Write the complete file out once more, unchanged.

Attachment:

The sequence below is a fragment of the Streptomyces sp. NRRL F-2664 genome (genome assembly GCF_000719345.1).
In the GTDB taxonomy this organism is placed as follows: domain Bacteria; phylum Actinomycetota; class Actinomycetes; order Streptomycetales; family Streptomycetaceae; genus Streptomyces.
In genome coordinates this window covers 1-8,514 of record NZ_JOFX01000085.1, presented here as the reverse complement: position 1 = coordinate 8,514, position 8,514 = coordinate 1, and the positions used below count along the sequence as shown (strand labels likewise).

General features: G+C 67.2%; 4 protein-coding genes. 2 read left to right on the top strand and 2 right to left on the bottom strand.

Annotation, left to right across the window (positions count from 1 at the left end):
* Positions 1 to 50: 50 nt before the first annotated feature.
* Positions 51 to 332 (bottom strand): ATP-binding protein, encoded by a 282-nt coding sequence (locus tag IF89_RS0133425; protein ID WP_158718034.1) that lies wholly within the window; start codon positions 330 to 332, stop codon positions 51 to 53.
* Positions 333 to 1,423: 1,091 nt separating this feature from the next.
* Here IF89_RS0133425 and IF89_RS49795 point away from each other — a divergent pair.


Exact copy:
The sequence below is a fragment of the Streptomyces sp. NRRL F-2664 genome (genome assembly GCF_000719345.1).
In the GTDB taxonomy this organism is placed as follows: domain Bacteria; phylum Actinomycetota; class Actinomycetes; order Streptomycetales; family Streptomycetaceae; genus Streptomyces.
In genome coordinates this window covers 1-8,514 of record NZ_JOFX01000085.1, presented here as the reverse complement: position 1 = coordinate 8,514, position 8,514 = coordinate 1, and the positions used below count along the sequence as shown (strand labels likewise).

General features: G+C 67.2%; 4 protein-coding genes. 2 read left to right on the top strand and 2 right to left on the bottom strand.

Annotation, left to right across the window (positions count from 1 at the left end):
* Positions 1 to 50: 50 nt before the first annotated feature.
* Positions 51 to 332 (bottom strand): ATP-binding protein, encoded by a 282-nt coding sequence (locus tag IF89_RS0133425; protein ID WP_158718034.1) that lies wholly within the window; start codon positions 330 to 332, stop codon positions 51 to 53.
* Positions 333 to 1,423: 1,091 nt separating this feature from the next.
* Here IF89_RS0133425 and IF89_RS49795 point away from each other — a divergent pair.